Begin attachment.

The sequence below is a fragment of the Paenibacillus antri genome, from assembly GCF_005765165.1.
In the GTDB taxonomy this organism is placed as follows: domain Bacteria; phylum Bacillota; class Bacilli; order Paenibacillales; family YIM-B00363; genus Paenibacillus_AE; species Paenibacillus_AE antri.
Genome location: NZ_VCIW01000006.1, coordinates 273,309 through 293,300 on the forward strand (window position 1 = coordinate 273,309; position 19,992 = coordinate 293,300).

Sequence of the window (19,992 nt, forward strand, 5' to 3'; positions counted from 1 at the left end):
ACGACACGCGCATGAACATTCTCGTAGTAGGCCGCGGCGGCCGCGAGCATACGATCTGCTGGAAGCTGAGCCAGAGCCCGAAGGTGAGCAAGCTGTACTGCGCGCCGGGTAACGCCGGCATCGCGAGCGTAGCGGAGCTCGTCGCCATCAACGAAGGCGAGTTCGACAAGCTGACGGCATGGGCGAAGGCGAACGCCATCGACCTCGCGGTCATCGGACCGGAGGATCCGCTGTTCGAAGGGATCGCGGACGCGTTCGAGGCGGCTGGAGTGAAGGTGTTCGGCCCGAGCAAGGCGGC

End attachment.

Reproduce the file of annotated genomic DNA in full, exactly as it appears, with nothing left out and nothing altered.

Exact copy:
The sequence below is a fragment of the Paenibacillus antri genome, from assembly GCF_005765165.1.
In the GTDB taxonomy this organism is placed as follows: domain Bacteria; phylum Bacillota; class Bacilli; order Paenibacillales; family YIM-B00363; genus Paenibacillus_AE; species Paenibacillus_AE antri.
Genome location: NZ_VCIW01000006.1, coordinates 273,309 through 293,300 on the forward strand (window position 1 = coordinate 273,309; position 19,992 = coordinate 293,300).

Sequence of the window (19,992 nt, forward strand, 5' to 3'; positions counted from 1 at the left end):
ACGACACGCGCATGAACATTCTCGTAGTAGGCCGCGGCGGCCGCGAGCATACGATCTGCTGGAAGCTGAGCCAGAGCCCGAAGGTGAGCAAGCTGTACTGCGCGCCGGGTAACGCCGGCATCGCGAGCGTAGCGGAGCTCGTCGCCATCAACGAAGGCGAGTTCGACAAGCTGACGGCATGGGCGAAGGCGAACGCCATCGACCTCGCGGTCATCGGACCGGAGGATCCGCTGTTCGAAGGGATCGCGGACGCGTTCGAGGCGGCTGGAGTGAAGGTGTTCGGCCCGAGCAAGGCGGC